Quantitative Seq-LGS: Genome-Wide Identification of Genetic Drivers of Multiple Phenotypes in Malaria Parasites

Handle URI:
http://hdl.handle.net/10754/625274
Title:
Quantitative Seq-LGS: Genome-Wide Identification of Genetic Drivers of Multiple Phenotypes in Malaria Parasites
Authors:
Abkallo, Hussein M.; Martinelli, Axel; Inoue, Megumi; Ramaprasad, Abhinay ( 0000-0001-9372-5526 ) ; Xangsayarath, Phonepadith; Gitaka, Jesse; Tang, Jianxia; Yahata, Kazuhide; Zoungrana, Augustin; Mitaka, Hayato; Hunt, Paul; Carter, Richard; Kaneko, Osamu; Mustonen, Ville; Illingworth, Christopher J.R.; Pain, Arnab ( 0000-0002-1755-2819 ) ; Culleton, Richard
Abstract:
Identifying the genetic determinants of phenotypes that impact on disease severity is of fundamental importance for the design of new interventions against malaria. Traditionally, such discovery has relied on labor-intensive approaches that require significant investments of time and resources. By combining Linkage Group Selection (LGS), quantitative whole genome population sequencing and a novel mathematical modeling approach (qSeq-LGS), we simultaneously identified multiple genes underlying two distinct phenotypes, identifying novel alleles for growth rate and strain specific immunity (SSI), while removing the need for traditionally required steps such as cloning, individual progeny phenotyping and marker generation. The detection of novel variants, verified by experimental phenotyping methods, demonstrates the remarkable potential of this approach for the identification of genes controlling selectable phenotypes in malaria and other apicomplexan parasites for which experimental genetic crosses are amenable.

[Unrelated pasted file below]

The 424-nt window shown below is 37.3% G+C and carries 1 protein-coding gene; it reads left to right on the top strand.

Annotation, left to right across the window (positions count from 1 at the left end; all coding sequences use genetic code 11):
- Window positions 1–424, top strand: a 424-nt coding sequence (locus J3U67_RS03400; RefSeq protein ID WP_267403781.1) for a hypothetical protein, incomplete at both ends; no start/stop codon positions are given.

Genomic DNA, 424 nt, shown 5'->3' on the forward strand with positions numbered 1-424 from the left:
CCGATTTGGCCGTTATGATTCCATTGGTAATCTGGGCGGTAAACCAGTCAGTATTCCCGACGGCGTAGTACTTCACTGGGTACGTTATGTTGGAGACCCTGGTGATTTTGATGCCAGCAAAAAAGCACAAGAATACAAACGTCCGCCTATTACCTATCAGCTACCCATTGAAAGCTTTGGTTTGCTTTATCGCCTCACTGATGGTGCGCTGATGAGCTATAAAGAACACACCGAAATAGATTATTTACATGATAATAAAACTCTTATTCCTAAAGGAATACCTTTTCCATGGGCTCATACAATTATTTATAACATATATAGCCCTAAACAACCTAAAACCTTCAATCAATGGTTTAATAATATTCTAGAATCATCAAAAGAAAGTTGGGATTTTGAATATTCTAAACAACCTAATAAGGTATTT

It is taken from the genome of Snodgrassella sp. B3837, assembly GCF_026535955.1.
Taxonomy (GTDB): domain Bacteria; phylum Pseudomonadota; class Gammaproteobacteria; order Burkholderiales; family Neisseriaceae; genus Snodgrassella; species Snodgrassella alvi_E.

KAUST Department:
Biological and Environmental Sciences and Engineering (BESE) Division
Citation:
Abkallo HM, Martinelli A, Inoue M, Ramaprasad A, Xangsayarath P, et al. (2016) Quantitative Seq-LGS: Genome-Wide Identification of Genetic Drivers of Multiple Phenotypes in Malaria Parasites. Available: http://dx.doi.org/10.1101/078451.
Publisher:
Cold Spring Harbor Laboratory Press
Issue Date:
1-Oct-2016
DOI:
10.1101/078451
Type:
Working Paper
Sponsors:
This work was supported by grants from the Naito Foundation (to R.Cu); the JSPS (project numbers Nos. JP25870525, JP24255009 and JP16K21233) (to R.Cu), A Royal Society Bilateral Grant for Co-operative Research (to R.Ca and R.Cu) and a Sasakawa Foundation Butterfield Award (to R.Cu), faculty baseline funding from the King Abdullah University of Science and Technology (KAUST) to AP, and Grants-in-Aids for Scientific Research on Innovative Areas JR23117008, MEXT, Japan (to OK). CJRI was supported by a Sir Henry Dale Fellowship, jointly funded by the Wellcome Trust and the Royal Society (Grant Number 101239/Z/13/Z). This work was conducted in part at the Joint Usage / Research Center on Tropical Disease, Institute of Tropical Medicine, Nagasaki University. We thank Ho Y. Shwen for initial contributions to the project and Andrej Fisher for discussions and for the provision of code used in the jump-diffusion analysis. AM is supported by GI-CoRE funded to the Research Center for Zoonosis Control in Hokkaido University.
Additional Links:
http://www.biorxiv.org/content/early/2017/05/16/078451
Appears in Collections:
Other/General Submission; Biological and Environmental Sciences and Engineering (BESE) Division

Full metadata record

DC FieldValue Language
dc.contributor.authorAbkallo, Hussein M.en
dc.contributor.authorMartinelli, Axelen
dc.contributor.authorInoue, Megumien
dc.contributor.authorRamaprasad, Abhinayen
dc.contributor.authorXangsayarath, Phonepadithen
dc.contributor.authorGitaka, Jesseen
dc.contributor.authorTang, Jianxiaen
dc.contributor.authorYahata, Kazuhideen
dc.contributor.authorZoungrana, Augustinen
dc.contributor.authorMitaka, Hayatoen
dc.contributor.authorHunt, Paulen
dc.contributor.authorCarter, Richarden
dc.contributor.authorKaneko, Osamuen
dc.contributor.authorMustonen, Villeen
dc.contributor.authorIllingworth, Christopher J.R.en
dc.contributor.authorPain, Arnaben
dc.contributor.authorCulleton, Richarden
dc.date.accessioned2017-07-27T11:21:47Z-
dc.date.available2017-07-27T11:21:47Z-
dc.date.issued2016-10-01en
dc.identifier.citationAbkallo HM, Martinelli A, Inoue M, Ramaprasad A, Xangsayarath P, et al. (2016) Quantitative Seq-LGS: Genome-Wide Identification of Genetic Drivers of Multiple Phenotypes in Malaria Parasites. Available: http://dx.doi.org/10.1101/078451.en